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Toronto Detached Placenta Lawyers

The placenta is an organ that develops during pregnancy and attaches to the wall of the uterus. A placenta is essential because it provides a child with both oxygen and nutrients.

If the placenta partially or completely detaches from the wall, it is commonly referred to as placental abruption or abruptio placentae. While a placental abruption is not a common condition, it is a serious one because it can threaten the life of both the mother and the child if left untreated.

If you or your child suffered a birth injury because of an improperly treated detached placenta, you are going to want to quickly retain legal counsel for help recovering all of the compensation you are entitled to. Male sure your first phone call is to Mazin & Associates, PC.

Our Toronto detached placenta lawyers fight to help people recover maximum compensation for all kinds of birth injury cases. You can have us assess all of your legal options when you call (416) 625-2122 or contact us online to schedule a free consultation.

Do I Need A Detached Placenta Lawyer?

Placental abruption cases can be heartbreaking because children are born with debilitating or possibly even fatal conditions. Many parents are understandably angry that they were not informed sooner about a detached placenta and that greater steps were not taken to protect the welfare of the child.

One of the first things that a lawyer is going to be able to do for you is to conduct an independent investigation into the accident that caused your detached placenta. A lawyer will be able to prove when a doctor should have known about the detached placenta and which recommended actions were not taken.

Following a placental abruption injury, the insurance company for the negligent doctor or hospital may be quick to offer you a lump sum settlement to resolve your case. Some people accept these offers out of fear that they will be their only chance at recovery, but you should know that whatever you are being offered is probably nowhere near what your case is worth.

Our firm will fight for the full and fair amount of compensation you are owed, and we won’t let you be bullied into accepting a low-ball settlement offer.

Why Choose Mazin & Associates, PC To Handle My Case?

You will want to work with Mazin & Associates, PC because our legal representation comes at no immediate cost to you. We will provide legal services on a contingency fee basis, so you only pay if you receive a monetary award.

Gary Mazin is Director at the Brain Injury Association of Peel and Halton and a member of the Toronto Lawyers Association, Law Society of Upper Canada, Spinal Cord Injury Ontario, Ontario Trial Lawyer’s Association, Medico-Legal Society of Toronto, Canadian Bar Association, Brain Injury Society of Toronto, Advocate’s Society, and Ontario Bar Association. Supriya Sharma earned a law degree from the University of Wolverhampton Law School in England and graduated with academic distinction with top-tier class ranking.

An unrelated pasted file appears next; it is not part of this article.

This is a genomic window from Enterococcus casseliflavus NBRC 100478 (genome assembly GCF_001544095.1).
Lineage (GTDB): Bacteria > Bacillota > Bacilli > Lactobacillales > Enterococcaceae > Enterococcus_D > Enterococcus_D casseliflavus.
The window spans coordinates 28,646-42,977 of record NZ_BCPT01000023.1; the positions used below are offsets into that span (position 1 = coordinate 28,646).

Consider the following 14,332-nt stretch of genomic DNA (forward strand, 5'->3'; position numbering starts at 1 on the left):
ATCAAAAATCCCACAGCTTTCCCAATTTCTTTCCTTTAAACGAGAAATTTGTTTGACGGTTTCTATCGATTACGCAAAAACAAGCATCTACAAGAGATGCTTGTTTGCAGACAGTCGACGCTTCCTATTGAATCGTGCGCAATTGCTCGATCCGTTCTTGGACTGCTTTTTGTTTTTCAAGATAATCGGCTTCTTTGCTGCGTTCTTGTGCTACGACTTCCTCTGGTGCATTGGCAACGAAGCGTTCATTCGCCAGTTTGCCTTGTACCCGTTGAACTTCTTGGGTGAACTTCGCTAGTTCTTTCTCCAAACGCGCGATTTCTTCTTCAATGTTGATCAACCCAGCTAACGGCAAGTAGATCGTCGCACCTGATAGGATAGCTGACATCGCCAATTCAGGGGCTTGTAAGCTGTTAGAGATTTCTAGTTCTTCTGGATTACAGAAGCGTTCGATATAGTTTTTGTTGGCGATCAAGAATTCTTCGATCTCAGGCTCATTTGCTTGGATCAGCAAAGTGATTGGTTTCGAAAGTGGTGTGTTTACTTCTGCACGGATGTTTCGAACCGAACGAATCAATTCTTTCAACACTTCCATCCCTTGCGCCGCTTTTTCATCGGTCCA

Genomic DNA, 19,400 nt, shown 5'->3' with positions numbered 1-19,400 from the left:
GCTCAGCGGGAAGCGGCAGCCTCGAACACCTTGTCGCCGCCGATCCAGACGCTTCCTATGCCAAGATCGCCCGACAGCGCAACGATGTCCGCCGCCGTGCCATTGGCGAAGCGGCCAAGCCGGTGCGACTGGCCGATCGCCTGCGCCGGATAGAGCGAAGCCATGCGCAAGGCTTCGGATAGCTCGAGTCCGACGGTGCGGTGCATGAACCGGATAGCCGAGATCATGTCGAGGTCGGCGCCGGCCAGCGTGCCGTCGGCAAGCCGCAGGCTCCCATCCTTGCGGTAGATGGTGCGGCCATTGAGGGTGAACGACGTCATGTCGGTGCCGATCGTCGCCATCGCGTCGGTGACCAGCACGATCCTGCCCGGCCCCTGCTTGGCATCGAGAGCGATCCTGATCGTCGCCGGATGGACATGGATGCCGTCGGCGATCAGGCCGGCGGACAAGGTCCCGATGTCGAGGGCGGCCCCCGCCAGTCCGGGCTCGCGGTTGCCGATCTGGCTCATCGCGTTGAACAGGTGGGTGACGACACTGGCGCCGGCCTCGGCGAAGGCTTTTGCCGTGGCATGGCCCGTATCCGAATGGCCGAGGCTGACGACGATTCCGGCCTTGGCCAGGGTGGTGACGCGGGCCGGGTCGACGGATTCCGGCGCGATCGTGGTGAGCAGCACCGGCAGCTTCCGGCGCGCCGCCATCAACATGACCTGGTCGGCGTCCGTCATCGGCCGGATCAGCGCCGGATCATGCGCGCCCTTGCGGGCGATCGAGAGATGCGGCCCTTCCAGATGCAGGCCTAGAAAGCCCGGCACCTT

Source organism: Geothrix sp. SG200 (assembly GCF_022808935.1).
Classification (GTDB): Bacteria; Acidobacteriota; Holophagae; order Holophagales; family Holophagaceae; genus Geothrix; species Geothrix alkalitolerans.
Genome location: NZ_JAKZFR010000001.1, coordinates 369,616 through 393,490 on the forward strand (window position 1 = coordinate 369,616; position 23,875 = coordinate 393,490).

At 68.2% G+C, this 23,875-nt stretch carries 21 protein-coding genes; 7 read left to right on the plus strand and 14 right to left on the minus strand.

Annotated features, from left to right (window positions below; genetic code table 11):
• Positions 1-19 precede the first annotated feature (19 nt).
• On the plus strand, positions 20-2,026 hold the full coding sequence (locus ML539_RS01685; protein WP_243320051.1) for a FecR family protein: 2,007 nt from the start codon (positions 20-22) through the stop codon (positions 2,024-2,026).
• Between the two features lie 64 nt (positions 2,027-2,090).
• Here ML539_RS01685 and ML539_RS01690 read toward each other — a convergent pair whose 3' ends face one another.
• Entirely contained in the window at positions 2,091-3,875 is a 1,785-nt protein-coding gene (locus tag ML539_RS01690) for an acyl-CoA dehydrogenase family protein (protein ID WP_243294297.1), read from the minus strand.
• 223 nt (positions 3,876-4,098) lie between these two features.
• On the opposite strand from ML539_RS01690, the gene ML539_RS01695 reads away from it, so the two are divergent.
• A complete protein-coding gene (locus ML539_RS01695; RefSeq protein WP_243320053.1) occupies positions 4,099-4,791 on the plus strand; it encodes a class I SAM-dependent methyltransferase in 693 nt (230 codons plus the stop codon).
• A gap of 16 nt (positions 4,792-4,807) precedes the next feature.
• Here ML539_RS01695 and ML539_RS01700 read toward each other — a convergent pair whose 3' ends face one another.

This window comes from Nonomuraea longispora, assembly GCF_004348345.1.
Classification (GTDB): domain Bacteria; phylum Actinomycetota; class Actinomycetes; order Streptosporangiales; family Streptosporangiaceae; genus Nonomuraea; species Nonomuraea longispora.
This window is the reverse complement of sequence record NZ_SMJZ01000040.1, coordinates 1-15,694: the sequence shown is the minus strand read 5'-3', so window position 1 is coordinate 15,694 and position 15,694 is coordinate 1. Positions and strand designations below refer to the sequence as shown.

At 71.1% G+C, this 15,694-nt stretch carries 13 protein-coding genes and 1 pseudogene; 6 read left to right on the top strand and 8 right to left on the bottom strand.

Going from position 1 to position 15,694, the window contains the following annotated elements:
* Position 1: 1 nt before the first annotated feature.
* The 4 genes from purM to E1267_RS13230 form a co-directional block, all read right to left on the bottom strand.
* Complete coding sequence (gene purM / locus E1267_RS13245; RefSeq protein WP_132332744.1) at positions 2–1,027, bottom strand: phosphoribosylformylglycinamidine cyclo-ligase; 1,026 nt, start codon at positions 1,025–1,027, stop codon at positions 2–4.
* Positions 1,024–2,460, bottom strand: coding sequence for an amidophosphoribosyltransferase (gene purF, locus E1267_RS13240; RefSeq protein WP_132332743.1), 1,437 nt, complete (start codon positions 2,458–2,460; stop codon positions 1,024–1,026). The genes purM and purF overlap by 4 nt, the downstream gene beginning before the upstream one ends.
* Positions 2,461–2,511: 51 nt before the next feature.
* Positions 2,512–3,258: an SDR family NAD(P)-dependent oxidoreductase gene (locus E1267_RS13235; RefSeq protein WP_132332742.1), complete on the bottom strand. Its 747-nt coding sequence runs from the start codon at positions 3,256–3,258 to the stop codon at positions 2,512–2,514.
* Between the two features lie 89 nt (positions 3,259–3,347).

Vasiola Bibolli researched legal issues, interviewed clients, and provided clients with legal information and presented in public legal education workshops while acting as a caseworker with the first Legal Information Service of Thompson Rivers University (TRU). Office manager Samara Savdie has more than a decade of experience in personal injury law.

Olga Kaliada is an Accident Benefits Specialist who helps clients obtain housekeeping benefits,  income replacement benefits, attendant care, medical benefits, and other accident benefits to which they are entitled. Melanie Harvey has been a law clerk for Mazin & Associates, PC since 2014 and helps prepare motion records, trial records, and other court documents.

Signs of Placental Abruption

Some of the most common signs of placental abruption include, but are not limited to:

  • Vaginal bleeding
  • Rapid contractions
  • Abdominal or back pain
  • Uterine tenderness
  • Fetal heart rate abnormalities
  • Motor vehicle accidents

Another condition increasing the risk of a detached placenta is chorioamnionitis, which is a condition in which bacteria infects the membranes surrounding the fetus, the chorion, and amnion, as well as the amniotic fluid in which a fetus floats. Such conditions can cause infections in both the mother and the child.

Placental abruption can place the health of both the mother and her child at risk. It is essential to understand that not all detached placentas necessarily show any symptoms, which is how some of these injuries end up going undetected and untreated.

Some of the possible dangers for the mothers themselves include:

  • Shock because of blood loss
  • Disseminated intravascular coagulation or other blood clotting problems
  • Possible blood transfusion
  • Kidney failure or failure of other organs because of blood loss
  • Hysterectomy in limited cases

For the baby, placental abruption often leads to a loss of oxygen and nutrients. Complications can include:

  • Restricted growth from lack of nutrients
  • Permanent brain damage
  • Premature birth
  • Cerebral palsy
  • Stillbirth
  • Developmental delays
  • Periventricular leukomalacia